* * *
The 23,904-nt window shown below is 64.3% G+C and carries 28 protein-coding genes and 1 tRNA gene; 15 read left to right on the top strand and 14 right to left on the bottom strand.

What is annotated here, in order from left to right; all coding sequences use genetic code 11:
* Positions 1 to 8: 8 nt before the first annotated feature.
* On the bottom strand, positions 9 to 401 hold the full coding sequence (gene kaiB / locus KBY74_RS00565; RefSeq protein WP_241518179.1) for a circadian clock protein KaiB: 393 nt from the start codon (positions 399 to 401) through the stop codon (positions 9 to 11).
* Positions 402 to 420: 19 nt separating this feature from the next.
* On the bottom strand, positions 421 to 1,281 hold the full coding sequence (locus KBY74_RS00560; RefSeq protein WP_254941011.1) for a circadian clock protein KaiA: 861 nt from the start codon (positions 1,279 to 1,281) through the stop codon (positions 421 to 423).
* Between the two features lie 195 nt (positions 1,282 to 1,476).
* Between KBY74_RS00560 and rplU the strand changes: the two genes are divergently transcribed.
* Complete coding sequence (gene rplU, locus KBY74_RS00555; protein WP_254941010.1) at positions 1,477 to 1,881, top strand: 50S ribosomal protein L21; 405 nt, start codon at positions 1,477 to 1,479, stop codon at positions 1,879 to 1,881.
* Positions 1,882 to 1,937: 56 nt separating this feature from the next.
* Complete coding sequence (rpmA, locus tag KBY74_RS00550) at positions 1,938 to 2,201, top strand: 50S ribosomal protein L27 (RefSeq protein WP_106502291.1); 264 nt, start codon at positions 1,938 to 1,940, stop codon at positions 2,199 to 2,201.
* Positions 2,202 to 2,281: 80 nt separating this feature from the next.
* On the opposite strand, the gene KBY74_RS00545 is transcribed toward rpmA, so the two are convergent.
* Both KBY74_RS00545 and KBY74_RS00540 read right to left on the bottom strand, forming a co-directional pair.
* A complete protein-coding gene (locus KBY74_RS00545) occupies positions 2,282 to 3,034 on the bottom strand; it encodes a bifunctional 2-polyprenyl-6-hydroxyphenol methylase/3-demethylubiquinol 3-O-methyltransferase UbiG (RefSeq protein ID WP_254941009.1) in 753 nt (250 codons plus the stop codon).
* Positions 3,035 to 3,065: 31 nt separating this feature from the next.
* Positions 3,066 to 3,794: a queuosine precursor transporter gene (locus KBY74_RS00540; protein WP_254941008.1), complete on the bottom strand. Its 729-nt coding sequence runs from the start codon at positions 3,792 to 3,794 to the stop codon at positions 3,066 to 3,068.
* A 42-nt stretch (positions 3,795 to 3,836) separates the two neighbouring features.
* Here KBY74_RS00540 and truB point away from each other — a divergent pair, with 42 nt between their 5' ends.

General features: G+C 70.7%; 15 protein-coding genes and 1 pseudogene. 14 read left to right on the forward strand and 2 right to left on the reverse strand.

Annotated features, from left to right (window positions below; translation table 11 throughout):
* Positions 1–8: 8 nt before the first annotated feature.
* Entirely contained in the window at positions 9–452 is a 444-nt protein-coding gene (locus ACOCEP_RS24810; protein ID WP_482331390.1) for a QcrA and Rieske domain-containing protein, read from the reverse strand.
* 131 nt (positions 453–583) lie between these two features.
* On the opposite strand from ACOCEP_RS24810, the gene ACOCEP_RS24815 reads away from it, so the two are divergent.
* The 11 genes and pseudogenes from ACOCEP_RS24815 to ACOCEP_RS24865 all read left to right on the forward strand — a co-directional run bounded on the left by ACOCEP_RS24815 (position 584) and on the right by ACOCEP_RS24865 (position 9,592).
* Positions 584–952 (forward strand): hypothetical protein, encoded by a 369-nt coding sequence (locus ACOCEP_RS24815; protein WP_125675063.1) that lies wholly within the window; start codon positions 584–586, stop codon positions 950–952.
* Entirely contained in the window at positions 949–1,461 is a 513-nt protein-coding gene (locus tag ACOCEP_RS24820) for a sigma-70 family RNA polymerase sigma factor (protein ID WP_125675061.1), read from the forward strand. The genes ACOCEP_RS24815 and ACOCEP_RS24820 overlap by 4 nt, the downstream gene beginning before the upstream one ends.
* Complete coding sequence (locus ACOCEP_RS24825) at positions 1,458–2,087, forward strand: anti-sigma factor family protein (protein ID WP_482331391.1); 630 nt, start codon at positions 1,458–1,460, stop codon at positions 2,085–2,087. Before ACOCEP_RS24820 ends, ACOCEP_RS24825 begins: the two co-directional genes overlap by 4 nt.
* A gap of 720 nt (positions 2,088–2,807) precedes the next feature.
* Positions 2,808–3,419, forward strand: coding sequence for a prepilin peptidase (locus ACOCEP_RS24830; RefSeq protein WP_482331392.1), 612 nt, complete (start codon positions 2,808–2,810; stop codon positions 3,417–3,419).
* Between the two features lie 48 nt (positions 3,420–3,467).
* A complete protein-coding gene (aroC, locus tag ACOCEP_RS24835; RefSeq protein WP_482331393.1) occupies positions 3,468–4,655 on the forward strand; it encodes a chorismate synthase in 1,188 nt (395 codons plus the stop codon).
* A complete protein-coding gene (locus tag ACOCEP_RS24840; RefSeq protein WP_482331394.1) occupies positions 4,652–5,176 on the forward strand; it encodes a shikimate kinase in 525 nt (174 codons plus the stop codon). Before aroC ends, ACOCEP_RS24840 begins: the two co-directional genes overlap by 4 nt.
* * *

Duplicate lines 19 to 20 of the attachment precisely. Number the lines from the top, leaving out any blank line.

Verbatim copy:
* Here KBY74_RS00540 and truB point away from each other — a divergent pair, with 42 nt between their 5' ends.

General features: G+C 70.7%; 15 protein-coding genes and 1 pseudogene. 14 read left to right on the forward strand and 2 right to left on the reverse strand.